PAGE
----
So she’d suggest posing the question about the possible bankruptcy of Louisiana State University like this:

If there is no football team, would the school be able to field a fall semester?

Natural Superannuation

M.H. Abrams, whose Natural Supernaturalism illuminated Romantic poetry for generations of literature students, has died at the amazing age of 102.

Here’s a passage UD has always liked, linking Wordsworth and Wallace Stevens:

[The] Romantic endeavor to salvage traditional experience and values by accommodating them to premises tenable to a later age has continued to be a prime concern of post-Romantic poets. Stevens expressly identified the aim “of modern poetry” as the attempt to convert the setting and agents and language of Scripture into

The poem of the mind in the act of finding
What will suffice. It has not always had
To find: the scene was set; it repeated what
Was in the script.
Then the theatre was changed
To something else. Its past was a souvenir.

It has to be living, to learn the speech of the place.

Among modern poets none stays so close to some of Wordsworth’s formulations as Stevens does…

Shall she not find, he enquires about his protagonist in “Sunday Morning,”

In any balm or beauty of the earth,
Things to be cherished like the thought of heaven?
Divinity must live within herself…
Shall our blood fail? Or shall it come to be
The blood of paradise? And shall the earth
Seem all of paradise that we shall know?…
There is not any haunt of prophecy,
Nor any old chimera of the grave,
Neither the golden underground, nor isle
Melodious, where spirits gat them home,
Nor visionary south, nor cloudy palm
Remote on heaven’s hill, that has endured
As April’s green endures; or will endure
Like her remembrance of awakened birds,
Or her desire for June and evening, tipped
By the consummation of the swallow’s wings.

Stevens represents the musing in solitude of a modern woman as she savors the luxuries of her Sunday breakfast in a brilliant un-Wordsworthian setting of sun, rug, coffee and oranges, and a green cockatoo. In these subdued lines, however, we recognize something approximating the high argument of the Romantic poet who (while “Beauty – a living Presence of the earth” waited upon his steps) proclaimed the power of the mind of man to realize an equivalent of “Paradise, and groves / Elysian, Fortunate Fields,” by the “consummation” of a union with the common earth which will require of us “nothing more than what we are.”

“It’s a little upsetting. You had more than enough ammo to fire him outright. He was an at will employee[;] there was no contract. There’s no reason. Unless you’re trying to hide something. There was no reason to tell him here’s a quarter of a million dollars.”

Quite the cascade of events in the Little Rock Arkansas school district, where things were so bad the state took over, and now there’s a lawsuit from the dysfunctional school board the state ousted…

And now, the Little Rock superintendent turns out to have plagiarized … maybe more than plagiarized… in some accounts, it sounds as though he virtually stole another person’s dissertation… And I guess the general consensus would be that the top official of a large educational system probably shouldn’t be a massive plagiarist who when asked about it says he doesn’t think he “consciously” plagiarized.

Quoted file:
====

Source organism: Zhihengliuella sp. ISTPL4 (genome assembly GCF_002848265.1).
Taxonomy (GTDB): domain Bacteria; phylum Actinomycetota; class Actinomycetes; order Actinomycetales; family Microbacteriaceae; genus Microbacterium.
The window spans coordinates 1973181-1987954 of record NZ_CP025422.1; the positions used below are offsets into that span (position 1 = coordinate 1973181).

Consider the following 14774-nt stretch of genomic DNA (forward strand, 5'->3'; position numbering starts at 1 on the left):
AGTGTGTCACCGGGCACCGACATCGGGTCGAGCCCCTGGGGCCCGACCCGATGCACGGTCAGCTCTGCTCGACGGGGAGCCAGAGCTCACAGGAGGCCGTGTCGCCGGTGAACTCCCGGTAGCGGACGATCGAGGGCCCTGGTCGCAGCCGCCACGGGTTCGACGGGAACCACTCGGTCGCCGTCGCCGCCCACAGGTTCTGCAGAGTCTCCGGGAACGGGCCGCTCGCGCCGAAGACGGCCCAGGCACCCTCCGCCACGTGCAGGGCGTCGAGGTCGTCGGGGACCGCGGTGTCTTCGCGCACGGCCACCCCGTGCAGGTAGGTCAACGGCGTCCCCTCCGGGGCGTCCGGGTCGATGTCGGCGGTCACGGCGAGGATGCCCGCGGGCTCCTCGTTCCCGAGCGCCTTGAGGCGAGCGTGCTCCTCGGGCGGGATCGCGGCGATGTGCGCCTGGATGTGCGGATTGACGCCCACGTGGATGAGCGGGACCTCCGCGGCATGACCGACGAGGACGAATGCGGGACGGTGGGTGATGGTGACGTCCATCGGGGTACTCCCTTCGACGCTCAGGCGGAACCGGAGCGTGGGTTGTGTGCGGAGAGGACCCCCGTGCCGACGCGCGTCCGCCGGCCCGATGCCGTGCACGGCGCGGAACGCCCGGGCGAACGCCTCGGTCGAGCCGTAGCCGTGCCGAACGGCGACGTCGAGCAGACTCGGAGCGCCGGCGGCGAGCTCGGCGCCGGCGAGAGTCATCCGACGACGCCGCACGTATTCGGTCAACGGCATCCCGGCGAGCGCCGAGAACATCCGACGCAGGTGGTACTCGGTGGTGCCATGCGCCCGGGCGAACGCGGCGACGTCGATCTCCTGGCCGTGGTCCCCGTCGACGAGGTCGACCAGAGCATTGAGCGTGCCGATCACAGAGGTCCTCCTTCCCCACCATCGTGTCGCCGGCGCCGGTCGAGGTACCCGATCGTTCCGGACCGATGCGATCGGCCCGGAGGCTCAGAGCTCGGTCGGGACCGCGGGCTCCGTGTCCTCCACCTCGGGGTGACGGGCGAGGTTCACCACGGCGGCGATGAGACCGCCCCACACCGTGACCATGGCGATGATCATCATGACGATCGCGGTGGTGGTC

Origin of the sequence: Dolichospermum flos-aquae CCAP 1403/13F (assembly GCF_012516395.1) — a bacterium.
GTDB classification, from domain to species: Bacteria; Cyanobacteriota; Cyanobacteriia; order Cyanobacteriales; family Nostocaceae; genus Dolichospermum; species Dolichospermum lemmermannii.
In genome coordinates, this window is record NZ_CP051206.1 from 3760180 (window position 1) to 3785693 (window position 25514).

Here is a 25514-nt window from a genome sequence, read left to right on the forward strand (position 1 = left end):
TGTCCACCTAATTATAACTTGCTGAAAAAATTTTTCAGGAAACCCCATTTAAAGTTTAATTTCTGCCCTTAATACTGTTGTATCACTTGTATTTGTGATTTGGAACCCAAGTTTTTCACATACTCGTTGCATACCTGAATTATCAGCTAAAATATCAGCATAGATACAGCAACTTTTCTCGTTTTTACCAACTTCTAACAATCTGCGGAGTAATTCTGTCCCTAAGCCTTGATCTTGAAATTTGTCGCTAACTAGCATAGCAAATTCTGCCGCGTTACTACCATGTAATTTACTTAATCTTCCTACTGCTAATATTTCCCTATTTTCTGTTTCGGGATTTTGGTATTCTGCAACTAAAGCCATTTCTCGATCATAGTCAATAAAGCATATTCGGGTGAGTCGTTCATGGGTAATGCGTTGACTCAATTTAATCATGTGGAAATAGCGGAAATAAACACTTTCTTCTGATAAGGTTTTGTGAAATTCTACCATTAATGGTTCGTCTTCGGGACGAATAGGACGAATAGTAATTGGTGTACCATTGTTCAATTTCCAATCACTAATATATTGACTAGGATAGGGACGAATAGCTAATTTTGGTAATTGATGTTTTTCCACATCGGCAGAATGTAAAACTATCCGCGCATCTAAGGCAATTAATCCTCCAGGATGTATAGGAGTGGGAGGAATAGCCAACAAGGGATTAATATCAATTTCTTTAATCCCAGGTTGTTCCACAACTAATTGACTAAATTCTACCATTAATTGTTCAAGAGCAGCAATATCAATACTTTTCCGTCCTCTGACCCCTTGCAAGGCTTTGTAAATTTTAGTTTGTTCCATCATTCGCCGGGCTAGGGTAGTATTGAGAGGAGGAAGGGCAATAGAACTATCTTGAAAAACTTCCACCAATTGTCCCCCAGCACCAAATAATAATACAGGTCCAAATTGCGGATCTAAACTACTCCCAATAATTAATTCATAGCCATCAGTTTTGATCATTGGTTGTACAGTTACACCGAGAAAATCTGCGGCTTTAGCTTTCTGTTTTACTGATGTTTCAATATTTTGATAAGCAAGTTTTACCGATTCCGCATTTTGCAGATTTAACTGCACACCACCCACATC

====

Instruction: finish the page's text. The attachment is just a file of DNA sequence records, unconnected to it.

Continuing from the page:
So he has had to resign.

But the person quoted up there in UD‘s headline – Matt Campbell, who discovered the plagiarism – is confused as to why the guy, having lied and embarrassed the state and all, got a large money award. UD thinks he’s probably right that that most benighted of American states thought it would be clever to give him money to go away and in that way make the story of their having hired a superintendent without checking the legitimacy of his credentials (it’s easy to put documents through plagiarism-finders) go away. It wasn’t very clever.


UD thanks a reader for correcting her identification of the person quoted in this post’s headline.

‘“People say, ‘Look at the price of the plane,’ and I say, ‘Look at what we’re paying coaches,’ said House Ways and Means Committee Chairman Brian White, an Anderson Republican who sits on the Joint Bond Review Committee, which will review the request. “It’s the times.”’

There’ll always be a Clemson.

Husbanding your compost…

… or vice versa.

UD’s latest dispatch from Garrett Park …

… is titled Splashdown at Penn Place.

A snapshot of life in the town in which UD grew up. The town where, after college, grad school, and ten years on Capitol Hill, she bought a house.

(The zzz is a typo.)

There’s a man dressed like George Washington…

… striding the campus. A camera crew trails him. He’s got the whole get-up, including the funny white ponytail. Like this.

I’m pretty sure this is related to the fact that prospective students are here this weekend (what luck for the school – it’s one of the most beautiful spring seasons I’ve seen in DC) to decide whether, having been admitted, they’d like to attend GW.

I just got out of a lunch for students admitted to the university honors program (UD teaches university honors courses). Families were there too, asking questions about the program, some of which UD tried to answer. We were in the City View Room in one of the newer buildings on campus, and after the lunch UD went out to its balcony to see about that city view.